Louis Armstrong is an iconic figure in American popular culture and in jazz. This newest biography reveals a little more of the man than previous books, but the story is the same: Rising from the bottom of society in early twentieth-century New Orleans to virtually create jazz improvisation, becoming a popular music star, finding a niche in the entertainment world that ensures fame and fortune and ending life beloved by black and white, rich and poor, Louis "Satchmo" Armstrong comes to epitomize the American dream.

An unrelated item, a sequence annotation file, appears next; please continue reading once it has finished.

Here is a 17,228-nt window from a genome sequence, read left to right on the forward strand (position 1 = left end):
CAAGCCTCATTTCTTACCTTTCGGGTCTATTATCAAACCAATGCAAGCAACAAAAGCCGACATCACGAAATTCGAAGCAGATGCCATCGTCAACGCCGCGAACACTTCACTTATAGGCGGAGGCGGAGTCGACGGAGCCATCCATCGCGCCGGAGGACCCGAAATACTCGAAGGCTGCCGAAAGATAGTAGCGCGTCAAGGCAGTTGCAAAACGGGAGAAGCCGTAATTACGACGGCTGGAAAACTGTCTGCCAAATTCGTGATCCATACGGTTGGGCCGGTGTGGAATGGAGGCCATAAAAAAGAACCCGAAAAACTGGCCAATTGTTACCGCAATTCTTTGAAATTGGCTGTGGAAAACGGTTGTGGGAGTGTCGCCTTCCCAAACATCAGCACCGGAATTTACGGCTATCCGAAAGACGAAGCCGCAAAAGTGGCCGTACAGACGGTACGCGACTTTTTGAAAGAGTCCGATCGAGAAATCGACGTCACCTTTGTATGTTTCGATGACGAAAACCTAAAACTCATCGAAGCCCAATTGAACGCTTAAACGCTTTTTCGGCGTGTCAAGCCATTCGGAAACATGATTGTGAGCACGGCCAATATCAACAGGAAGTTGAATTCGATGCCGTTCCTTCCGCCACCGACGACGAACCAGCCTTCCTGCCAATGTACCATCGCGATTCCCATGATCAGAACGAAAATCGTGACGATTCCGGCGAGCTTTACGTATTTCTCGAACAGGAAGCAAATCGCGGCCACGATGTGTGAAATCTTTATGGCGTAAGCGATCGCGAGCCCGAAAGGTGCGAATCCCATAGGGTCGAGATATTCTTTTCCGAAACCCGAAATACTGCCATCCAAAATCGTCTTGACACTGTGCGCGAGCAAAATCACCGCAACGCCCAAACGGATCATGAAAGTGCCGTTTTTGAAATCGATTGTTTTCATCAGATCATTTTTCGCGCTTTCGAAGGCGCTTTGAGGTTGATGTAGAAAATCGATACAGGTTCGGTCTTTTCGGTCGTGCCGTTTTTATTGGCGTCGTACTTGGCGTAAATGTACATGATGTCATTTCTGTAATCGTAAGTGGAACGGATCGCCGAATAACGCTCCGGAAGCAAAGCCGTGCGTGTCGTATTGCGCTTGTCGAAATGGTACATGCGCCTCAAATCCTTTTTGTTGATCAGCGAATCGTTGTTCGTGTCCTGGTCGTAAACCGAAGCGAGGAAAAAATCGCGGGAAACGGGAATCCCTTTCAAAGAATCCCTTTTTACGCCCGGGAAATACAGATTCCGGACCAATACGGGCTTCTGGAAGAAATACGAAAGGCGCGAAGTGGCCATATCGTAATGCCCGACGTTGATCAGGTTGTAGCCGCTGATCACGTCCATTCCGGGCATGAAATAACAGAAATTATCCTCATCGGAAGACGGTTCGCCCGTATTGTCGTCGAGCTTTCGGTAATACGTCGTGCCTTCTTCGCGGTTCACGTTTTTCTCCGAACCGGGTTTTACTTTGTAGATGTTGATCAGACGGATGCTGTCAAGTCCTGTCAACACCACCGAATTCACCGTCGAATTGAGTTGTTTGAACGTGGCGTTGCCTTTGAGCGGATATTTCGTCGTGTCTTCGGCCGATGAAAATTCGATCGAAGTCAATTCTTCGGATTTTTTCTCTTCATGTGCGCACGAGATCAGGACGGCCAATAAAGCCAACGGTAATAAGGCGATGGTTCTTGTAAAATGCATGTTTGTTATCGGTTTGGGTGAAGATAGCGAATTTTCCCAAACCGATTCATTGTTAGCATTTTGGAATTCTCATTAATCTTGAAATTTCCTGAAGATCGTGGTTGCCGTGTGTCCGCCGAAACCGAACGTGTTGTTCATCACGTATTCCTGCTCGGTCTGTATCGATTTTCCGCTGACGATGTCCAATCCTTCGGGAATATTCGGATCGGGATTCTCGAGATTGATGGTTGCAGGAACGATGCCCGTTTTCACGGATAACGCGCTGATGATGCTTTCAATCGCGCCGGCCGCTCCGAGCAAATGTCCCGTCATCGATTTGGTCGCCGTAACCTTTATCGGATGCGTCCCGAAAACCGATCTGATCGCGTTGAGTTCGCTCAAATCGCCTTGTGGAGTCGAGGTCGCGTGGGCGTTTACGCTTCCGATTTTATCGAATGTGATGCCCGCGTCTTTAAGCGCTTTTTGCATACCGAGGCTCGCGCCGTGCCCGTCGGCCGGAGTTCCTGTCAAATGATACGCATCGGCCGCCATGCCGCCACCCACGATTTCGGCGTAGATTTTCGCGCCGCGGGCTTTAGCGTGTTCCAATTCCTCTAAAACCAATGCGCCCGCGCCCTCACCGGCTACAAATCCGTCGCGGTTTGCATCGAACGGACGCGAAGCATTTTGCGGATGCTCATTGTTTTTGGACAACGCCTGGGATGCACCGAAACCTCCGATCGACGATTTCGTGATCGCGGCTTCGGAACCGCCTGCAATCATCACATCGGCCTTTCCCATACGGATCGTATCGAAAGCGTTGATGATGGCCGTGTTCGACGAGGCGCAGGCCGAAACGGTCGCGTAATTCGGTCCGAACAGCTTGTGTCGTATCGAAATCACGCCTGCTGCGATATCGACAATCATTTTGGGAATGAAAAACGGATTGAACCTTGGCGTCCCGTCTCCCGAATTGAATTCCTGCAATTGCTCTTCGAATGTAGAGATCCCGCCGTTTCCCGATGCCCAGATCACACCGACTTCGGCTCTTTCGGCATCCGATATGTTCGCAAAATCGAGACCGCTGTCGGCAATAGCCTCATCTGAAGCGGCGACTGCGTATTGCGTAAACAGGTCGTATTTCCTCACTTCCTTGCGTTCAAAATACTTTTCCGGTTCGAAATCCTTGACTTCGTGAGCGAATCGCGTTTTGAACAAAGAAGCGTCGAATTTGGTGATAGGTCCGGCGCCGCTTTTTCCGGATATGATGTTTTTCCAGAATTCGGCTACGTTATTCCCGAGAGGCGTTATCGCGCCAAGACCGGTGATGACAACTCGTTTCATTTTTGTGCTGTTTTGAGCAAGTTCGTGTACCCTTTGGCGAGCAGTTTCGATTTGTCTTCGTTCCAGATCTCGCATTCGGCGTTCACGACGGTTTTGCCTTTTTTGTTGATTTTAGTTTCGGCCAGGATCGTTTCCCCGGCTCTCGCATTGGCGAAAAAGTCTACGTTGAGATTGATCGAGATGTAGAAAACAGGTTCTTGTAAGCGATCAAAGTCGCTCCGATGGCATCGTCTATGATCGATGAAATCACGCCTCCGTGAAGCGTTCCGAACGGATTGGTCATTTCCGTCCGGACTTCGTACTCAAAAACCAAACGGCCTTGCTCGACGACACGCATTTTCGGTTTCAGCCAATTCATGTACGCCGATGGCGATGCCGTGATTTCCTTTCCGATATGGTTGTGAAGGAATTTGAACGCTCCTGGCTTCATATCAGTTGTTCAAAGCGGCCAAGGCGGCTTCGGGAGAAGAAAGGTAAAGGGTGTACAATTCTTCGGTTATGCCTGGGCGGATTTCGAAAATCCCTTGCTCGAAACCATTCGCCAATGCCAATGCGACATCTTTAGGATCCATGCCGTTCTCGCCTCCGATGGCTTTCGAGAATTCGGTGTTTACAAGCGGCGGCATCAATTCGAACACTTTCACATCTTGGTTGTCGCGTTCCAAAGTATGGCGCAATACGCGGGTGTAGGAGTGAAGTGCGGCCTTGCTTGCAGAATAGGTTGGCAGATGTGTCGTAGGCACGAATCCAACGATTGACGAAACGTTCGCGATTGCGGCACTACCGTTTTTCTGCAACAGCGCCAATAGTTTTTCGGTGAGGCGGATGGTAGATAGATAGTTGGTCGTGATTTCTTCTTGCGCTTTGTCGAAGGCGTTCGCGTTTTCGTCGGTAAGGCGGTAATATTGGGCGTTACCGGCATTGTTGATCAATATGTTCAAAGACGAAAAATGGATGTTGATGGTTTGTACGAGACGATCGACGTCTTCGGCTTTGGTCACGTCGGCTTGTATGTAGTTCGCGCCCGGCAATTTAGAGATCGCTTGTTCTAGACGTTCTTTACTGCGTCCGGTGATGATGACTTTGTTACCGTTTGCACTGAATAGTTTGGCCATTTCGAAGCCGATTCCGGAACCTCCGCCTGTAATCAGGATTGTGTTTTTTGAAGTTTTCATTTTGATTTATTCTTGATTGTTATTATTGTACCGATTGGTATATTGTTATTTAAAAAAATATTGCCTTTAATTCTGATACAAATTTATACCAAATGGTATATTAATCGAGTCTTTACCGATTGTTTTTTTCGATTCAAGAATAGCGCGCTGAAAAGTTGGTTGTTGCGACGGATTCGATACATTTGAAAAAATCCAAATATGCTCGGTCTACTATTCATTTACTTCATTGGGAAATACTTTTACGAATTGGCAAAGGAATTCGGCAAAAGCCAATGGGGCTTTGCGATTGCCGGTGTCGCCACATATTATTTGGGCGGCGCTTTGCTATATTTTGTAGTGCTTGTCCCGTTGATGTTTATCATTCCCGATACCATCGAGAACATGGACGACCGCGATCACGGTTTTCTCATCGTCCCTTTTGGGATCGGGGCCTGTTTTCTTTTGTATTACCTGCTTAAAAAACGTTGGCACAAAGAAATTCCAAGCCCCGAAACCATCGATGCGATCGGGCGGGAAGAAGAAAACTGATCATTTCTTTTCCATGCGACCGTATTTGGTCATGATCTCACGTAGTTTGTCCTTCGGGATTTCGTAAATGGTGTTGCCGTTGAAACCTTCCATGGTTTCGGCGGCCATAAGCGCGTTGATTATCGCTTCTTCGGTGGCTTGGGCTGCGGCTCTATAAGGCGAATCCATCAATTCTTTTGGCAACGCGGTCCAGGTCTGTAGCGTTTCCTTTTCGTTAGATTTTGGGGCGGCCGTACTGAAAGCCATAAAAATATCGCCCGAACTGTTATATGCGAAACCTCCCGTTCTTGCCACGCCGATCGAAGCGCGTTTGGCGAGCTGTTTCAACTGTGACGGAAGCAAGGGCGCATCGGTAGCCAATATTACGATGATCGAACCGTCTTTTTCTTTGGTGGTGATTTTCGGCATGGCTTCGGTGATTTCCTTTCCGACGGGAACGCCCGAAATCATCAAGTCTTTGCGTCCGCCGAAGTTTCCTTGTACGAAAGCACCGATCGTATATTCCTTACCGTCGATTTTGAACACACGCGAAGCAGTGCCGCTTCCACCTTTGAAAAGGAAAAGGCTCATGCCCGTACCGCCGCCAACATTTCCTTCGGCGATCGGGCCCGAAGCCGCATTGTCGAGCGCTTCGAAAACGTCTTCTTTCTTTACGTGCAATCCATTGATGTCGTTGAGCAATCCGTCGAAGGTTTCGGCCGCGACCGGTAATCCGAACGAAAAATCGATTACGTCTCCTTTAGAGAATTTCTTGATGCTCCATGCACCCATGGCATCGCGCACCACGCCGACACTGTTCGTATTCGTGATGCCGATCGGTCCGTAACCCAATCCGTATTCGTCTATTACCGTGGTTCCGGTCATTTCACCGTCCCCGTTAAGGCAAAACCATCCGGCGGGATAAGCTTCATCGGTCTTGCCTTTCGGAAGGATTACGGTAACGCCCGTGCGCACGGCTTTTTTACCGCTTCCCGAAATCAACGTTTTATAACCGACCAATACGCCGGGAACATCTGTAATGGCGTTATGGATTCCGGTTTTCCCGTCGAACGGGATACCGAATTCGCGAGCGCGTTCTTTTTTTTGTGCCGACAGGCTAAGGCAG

The author had access to tapes of hundreds of recordings that Armstrong made himself after hours. These reveal details about Armstrong's arrest for marijuana possession, his encounters with gangsters in Chicago and his anger at Eisenhower during the days of desegregation of the Little Rock schools in 1957. When I finished the book, I really felt as if I knew the human being a little better. The passages where Teachout analyzes musical recordings can be a tough go, but overall the book is very accessible. I read it in just a few days and stayed up til midnight to finish it.